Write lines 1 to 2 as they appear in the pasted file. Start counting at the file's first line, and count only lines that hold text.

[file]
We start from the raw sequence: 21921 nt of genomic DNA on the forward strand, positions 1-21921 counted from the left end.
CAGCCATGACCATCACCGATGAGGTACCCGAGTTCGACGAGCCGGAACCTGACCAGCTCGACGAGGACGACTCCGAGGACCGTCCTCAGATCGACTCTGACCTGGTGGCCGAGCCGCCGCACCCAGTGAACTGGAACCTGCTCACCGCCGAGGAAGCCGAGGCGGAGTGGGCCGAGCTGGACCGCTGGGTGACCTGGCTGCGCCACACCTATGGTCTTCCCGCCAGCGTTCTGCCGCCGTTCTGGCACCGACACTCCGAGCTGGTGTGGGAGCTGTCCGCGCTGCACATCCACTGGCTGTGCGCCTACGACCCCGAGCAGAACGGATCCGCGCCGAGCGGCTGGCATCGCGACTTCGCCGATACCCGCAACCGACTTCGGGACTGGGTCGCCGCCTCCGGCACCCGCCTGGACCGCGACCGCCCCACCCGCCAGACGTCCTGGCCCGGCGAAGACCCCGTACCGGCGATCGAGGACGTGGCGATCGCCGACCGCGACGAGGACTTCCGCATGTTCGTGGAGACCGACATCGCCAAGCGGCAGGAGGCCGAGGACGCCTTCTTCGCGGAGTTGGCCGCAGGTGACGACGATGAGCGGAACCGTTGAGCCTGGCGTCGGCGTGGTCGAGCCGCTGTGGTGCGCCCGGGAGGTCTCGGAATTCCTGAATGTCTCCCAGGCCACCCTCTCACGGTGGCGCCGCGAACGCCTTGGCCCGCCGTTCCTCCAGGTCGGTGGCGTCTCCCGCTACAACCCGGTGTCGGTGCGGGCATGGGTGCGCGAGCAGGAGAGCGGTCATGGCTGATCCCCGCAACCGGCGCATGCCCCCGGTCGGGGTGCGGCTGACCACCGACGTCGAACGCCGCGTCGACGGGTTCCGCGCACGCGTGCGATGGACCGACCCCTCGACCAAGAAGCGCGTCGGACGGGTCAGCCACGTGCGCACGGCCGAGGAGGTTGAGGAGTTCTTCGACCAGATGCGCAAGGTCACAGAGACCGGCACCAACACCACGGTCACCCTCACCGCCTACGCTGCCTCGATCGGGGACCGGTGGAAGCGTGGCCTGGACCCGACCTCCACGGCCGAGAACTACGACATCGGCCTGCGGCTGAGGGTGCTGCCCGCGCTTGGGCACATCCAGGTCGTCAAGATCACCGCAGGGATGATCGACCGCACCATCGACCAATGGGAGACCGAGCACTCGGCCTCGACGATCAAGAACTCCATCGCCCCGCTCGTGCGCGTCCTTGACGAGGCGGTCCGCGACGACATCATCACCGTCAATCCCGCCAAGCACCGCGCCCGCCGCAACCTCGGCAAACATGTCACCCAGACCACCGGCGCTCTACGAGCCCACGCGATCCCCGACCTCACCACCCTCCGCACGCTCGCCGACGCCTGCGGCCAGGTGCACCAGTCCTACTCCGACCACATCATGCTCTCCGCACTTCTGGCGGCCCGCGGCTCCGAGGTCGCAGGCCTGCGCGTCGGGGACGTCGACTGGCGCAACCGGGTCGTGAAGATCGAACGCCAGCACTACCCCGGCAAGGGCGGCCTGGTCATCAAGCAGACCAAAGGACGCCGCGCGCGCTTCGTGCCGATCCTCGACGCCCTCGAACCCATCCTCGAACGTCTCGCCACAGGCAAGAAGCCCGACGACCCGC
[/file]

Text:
We start from the raw sequence: 21921 nt of genomic DNA on the forward strand, positions 1-21921 counted from the left end.
CAGCCATGACCATCACCGATGAGGTACCCGAGTTCGACGAGCCGGAACCTGACCAGCTCGACGAGGACGACTCCGAGGACCGTCCTCAGATCGACTCTGACCTGGTGGCCGAGCCGCCGCACCCAGTGAACTGGAACCTGCTCACCGCCGAGGAAGCCGAGGCGGAGTGGGCCGAGCTGGACCGCTGGGTGACCTGGCTGCGCCACACCTATGGTCTTCCCGCCAGCGTTCTGCCGCCGTTCTGGCACCGACACTCCGAGCTGGTGTGGGAGCTGTCCGCGCTGCACATCCACTGGCTGTGCGCCTACGACCCCGAGCAGAACGGATCCGCGCCGAGCGGCTGGCATCGCGACTTCGCCGATACCCGCAACCGACTTCGGGACTGGGTCGCCGCCTCCGGCACCCGCCTGGACCGCGACCGCCCCACCCGCCAGACGTCCTGGCCCGGCGAAGACCCCGTACCGGCGATCGAGGACGTGGCGATCGCCGACCGCGACGAGGACTTCCGCATGTTCGTGGAGACCGACATCGCCAAGCGGCAGGAGGCCGAGGACGCCTTCTTCGCGGAGTTGGCCGCAGGTGACGACGATGAGCGGAACCGTTGAGCCTGGCGTCGGCGTGGTCGAGCCGCTGTGGTGCGCCCGGGAGGTCTCGGAATTCCTGAATGTCTCCCAGGCCACCCTCTCACGGTGGCGCCGCGAACGCCTTGGCCCGCCGTTCCTCCAGGTCGGTGGCGTCTCCCGCTACAACCCGGTGTCGGTGCGGGCATGGGTGCGCGAGCAGGAGAGCGGTCATGGCTGATCCCCGCAACCGGCGCATGCCCCCGGTCGGGGTGCGGCTGACCACCGACGTCGAACGCCGCGTCGACGGGTTCCGCGCACGCGTGCGATGGACCGACCCCTCGACCAAGAAGCGCGTCGGACGGGTCAGCCACGTGCGCACGGCCGAGGAGGTTGAGGAGTTCTTCGACCAGATGCGCAAGGTCACAGAGACCGGCACCAACACCACGGTCACCCTCACCGCCTACGCTGCCTCGATCGGGGACCGGTGGAAGCGTGGCCTGGACCCGACCTCCACGGCCGAGAACTACGACATCGGCCTGCGGCTGAGGGTGCTGCCCGCGCTTGGGCACATCCAGGTCGTCAAGATCACCGCAGGGATGATCGACCGCACCATCGACCAATGGGAGACCGAGCACTCGGCCTCGACGATCAAGAACTCCATCGCCCCGCTCGTGCGCGTCCTTGACGAGGCGGTCCGCGACGACATCATCACCGTCAATCCCGCCAAGCACCGCGCCCGCCGCAACCTCGGCAAACATGTCACCCAGACCACCGGCGCTCTACGAGCCCACGCGATCCCCGACCTCACCACCCTCCGCACGCTCGCCGACGCCTGCGGCCAGGTGCACCAGTCCTACTCCGACCACATCATGCTCTCCGCACTTCTGGCGGCCCGCGGCTCCGAGGTCGCAGGCCTGCGCGTCGGGGACGTCGACTGGCGCAACCGGGTCGTGAAGATCGAACGCCAGCACTACCCCGGCAAGGGCGGCCTGGTCATCAAGCAGACCAAAGGACGCCGCGCGCGCTTCGTGCCGATCCTCGACGCCCTCGAACCCATCCTCGAACGTCTCGCCACAGGCAAGAAGCCCGACGACCCGC